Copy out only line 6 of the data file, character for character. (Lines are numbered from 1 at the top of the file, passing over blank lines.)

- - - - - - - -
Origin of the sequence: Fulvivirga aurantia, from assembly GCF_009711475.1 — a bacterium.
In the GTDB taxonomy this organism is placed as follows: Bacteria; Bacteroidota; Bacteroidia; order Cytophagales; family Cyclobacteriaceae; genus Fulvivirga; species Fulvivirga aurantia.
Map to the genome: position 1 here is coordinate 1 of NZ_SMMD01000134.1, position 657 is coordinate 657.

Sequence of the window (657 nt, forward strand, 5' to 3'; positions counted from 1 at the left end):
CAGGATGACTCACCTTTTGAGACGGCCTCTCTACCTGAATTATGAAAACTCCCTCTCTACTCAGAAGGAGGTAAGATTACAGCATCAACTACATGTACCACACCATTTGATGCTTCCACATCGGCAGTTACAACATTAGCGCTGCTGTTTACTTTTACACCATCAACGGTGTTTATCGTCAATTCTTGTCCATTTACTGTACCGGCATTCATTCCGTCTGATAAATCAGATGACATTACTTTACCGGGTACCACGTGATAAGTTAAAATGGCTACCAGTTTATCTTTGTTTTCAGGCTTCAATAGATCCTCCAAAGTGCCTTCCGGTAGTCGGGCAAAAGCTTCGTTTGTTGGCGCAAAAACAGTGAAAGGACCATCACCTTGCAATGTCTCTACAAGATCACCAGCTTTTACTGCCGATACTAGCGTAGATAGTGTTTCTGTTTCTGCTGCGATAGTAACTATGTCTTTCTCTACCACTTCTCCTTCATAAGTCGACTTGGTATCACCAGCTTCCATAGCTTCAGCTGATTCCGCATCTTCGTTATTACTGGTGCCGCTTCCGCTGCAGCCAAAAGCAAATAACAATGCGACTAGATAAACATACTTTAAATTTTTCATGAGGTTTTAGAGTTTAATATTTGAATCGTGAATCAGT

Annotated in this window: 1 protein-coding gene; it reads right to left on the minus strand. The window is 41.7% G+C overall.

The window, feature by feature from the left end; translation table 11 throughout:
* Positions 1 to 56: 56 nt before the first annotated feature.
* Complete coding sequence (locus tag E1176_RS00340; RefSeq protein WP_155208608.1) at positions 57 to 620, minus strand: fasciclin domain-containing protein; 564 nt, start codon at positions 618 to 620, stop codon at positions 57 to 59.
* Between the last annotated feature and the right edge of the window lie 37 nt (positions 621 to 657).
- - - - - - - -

Annotated in this window: 1 protein-coding gene; it reads right to left on the minus strand. The window is 41.7% G+C overall.